Operating point specifications

Open Simulink model.

```
sys = 'watertank';
open_system(sys)
```

Create the default operating point specification object for the model.

opspec = operspec(sys)

Operating point specification for the Model watertank. (Time-Varying Components Evaluated at time t=0) States: ---------- (1.) watertank/PID Controller/Integrator/Continuous/Integrator spec: dx = 0, initial guess: 0 (2.) watertank/Water-Tank System/H spec: dx = 0, initial guess: 1 Inputs: None ---------- Outputs: None ----------

`opspec`

contains specifications for the two states in the model. Since the model has no root level inports or outports, `opspec`

does not contain input or output specifications. To add output specifications, use `addoutputspec`

.

Modify the operating point specifications for each state using dot notation. For example, configure the first state to:

Be at steady state.

Have a lower bound of

`0`

.Have an initial value of

`2`

for trimming.

opspec.States(1).SteadyState = 1; opspec.States(1).x = 2; opspec.States(1).Min = 0;

You can create new `operspec`

variables in three ways:

Using the

`operspec`

commandUsing assignment with the equals (

`=`

) operatorUsing the

`copy`

command

Using the `=`

operator results in linked variables that both point to the same underlying data. Using the `copy`

command results in an independent `operspec`

object. In this example, create `operspec`

objects both ways, and examine their behavior.

```
mdl = 'watertank';
open_system(mdl);
opspec1 = operspec(mdl)
```

Operating point specification for the Model watertank. (Time-Varying Components Evaluated at time t=0) States: ---------- (1.) watertank/PID Controller/Integrator/Continuous/Integrator spec: dx = 0, initial guess: 0 (2.) watertank/Water-Tank System/H spec: dx = 0, initial guess: 1 Inputs: None ---------- Outputs: None ----------

Create a new operating point specification object using assignment with the `=`

operator.

opspec2 = opspec1;

`opspec2`

is an `operspec`

object that points to the same underlying data as `opspec1`

. Because of this link, you cannot independently change properties of the two `operspec`

objects. To see this, change a property of `opspec2`

. For instance, change the initial value for the first state from 0 to 2. The change shows in the `States`

section of the display.

opspec2.States(1).x = 2

Operating point specification for the Model watertank. (Time-Varying Components Evaluated at time t=0) States: ---------- (1.) watertank/PID Controller/Integrator/Continuous/Integrator spec: dx = 0, initial guess: 2 (2.) watertank/Water-Tank System/H spec: dx = 0, initial guess: 1 Inputs: None ---------- Outputs: None ----------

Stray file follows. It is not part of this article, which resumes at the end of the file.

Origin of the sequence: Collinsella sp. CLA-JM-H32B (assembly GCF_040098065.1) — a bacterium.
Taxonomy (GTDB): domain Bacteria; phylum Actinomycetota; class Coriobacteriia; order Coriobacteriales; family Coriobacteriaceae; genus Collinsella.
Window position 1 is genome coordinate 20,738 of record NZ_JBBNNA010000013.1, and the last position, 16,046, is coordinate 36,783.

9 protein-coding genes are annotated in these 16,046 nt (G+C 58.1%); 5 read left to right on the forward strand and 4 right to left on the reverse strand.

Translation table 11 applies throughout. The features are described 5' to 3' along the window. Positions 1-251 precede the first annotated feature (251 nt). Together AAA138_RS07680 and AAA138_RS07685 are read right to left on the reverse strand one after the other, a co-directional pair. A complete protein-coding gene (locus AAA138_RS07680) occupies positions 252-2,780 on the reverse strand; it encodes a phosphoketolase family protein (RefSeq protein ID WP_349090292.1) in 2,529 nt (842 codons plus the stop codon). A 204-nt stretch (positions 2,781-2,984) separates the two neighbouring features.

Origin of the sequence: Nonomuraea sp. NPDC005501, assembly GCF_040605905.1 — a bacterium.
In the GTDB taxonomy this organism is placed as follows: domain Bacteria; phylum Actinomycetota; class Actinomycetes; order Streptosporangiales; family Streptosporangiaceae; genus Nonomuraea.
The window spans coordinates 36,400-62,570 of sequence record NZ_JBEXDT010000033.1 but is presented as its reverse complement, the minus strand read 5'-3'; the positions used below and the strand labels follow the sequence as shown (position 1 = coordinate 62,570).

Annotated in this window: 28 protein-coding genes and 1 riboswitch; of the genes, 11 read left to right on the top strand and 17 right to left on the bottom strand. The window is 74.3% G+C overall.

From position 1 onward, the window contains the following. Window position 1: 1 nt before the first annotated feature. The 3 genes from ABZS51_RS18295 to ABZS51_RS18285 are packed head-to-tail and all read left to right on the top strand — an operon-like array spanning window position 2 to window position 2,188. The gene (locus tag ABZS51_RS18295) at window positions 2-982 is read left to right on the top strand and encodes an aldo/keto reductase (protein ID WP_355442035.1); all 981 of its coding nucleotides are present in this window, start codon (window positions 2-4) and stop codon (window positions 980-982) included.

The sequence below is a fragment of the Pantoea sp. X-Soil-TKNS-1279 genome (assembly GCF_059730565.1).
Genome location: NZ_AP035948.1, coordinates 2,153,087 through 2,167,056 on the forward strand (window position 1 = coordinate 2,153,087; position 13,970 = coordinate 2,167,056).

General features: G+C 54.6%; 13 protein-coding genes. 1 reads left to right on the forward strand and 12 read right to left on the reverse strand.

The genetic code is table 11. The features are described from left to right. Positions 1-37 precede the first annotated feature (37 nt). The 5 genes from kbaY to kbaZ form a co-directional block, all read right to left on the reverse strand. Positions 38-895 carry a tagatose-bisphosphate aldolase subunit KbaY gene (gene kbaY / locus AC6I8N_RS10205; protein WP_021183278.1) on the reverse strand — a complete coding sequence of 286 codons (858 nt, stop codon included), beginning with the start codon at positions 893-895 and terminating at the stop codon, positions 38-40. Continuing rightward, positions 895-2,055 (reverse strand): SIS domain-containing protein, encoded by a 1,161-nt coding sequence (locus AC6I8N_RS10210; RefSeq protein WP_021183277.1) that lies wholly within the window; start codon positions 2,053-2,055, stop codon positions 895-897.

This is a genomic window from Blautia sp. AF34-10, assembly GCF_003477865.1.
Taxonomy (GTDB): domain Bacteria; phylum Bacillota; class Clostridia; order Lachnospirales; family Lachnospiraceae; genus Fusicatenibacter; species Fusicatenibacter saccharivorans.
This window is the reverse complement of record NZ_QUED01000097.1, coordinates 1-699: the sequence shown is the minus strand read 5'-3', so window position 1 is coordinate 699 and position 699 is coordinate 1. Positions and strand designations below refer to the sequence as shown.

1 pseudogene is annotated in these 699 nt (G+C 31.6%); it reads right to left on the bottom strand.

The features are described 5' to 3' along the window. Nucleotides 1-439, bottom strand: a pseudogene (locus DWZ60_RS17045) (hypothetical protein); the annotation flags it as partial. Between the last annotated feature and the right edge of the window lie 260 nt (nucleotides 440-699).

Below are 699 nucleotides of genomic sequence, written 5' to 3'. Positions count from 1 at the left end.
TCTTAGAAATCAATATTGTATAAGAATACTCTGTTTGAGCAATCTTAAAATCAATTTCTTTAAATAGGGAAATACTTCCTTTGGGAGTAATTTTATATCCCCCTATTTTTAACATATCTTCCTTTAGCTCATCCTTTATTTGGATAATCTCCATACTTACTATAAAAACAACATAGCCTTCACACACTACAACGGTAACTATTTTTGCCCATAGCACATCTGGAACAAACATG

Examine the display of `opspec1`

to see that the corresponding property value of `opspec1`

also changes from 0 to 2.

opspec1

Operating point specification for the Model watertank. (Time-Varying Components Evaluated at time t=0) States: ---------- (1.) watertank/PID Controller/Integrator/Continuous/Integrator spec: dx = 0, initial guess: 2 (2.) watertank/Water-Tank System/H spec: dx = 0, initial guess: 1 Inputs: None ---------- Outputs: None ----------

To create an independent copy of an operating point specification, use the `copy`

command.

opspec3 = copy(opspec1);

Now, when you change a property of `opspec3`

, `opspec1`

does not change. For instance, change the initial value for the first state from 2 to 4.

opspec3.States(1).x = 4

Operating point specification for the Model watertank. (Time-Varying Components Evaluated at time t=0) States: ---------- (1.) watertank/PID Controller/Integrator/Continuous/Integrator spec: dx = 0, initial guess: 4 (2.) watertank/Water-Tank System/H spec: dx = 0, initial guess: 1 Inputs: None ---------- Outputs: None ----------

In `opspec1`

, the corresponding value remains 2.

opspec1.States(1).x

ans = 2

This copy behavior occurs because `operspec`

is a *handle object*. For more information about handle objects, see Handle Object Behavior.

Open Simulink model.

```
sys = 'watertank';
open_system(sys)
```

Create a 2-by-3 array of operating point specification objects. You can batch trim model at multiple operating points using such arrays.

opspec = operspec(sys,[2,3]);

Each element of `opspec`

contains a default operating point specification object for the model.

Modify the operating point specification objects using dot notation. For example, configure the second state of the specification object in row `1`

, column `3`

.

opspec(1,3).States(2).SteadyState = 1; opspec(1,3).States(1).x = 2;

You can also create multidimensional arrays of operating point specification objects. For example, create a 3-by-4-by-5 array.

opspec = operspec(sys,[3,4,5]);

`mdl`

— Simulink modelcharacter vector | string

Simulink model name, specified as a character vector or string.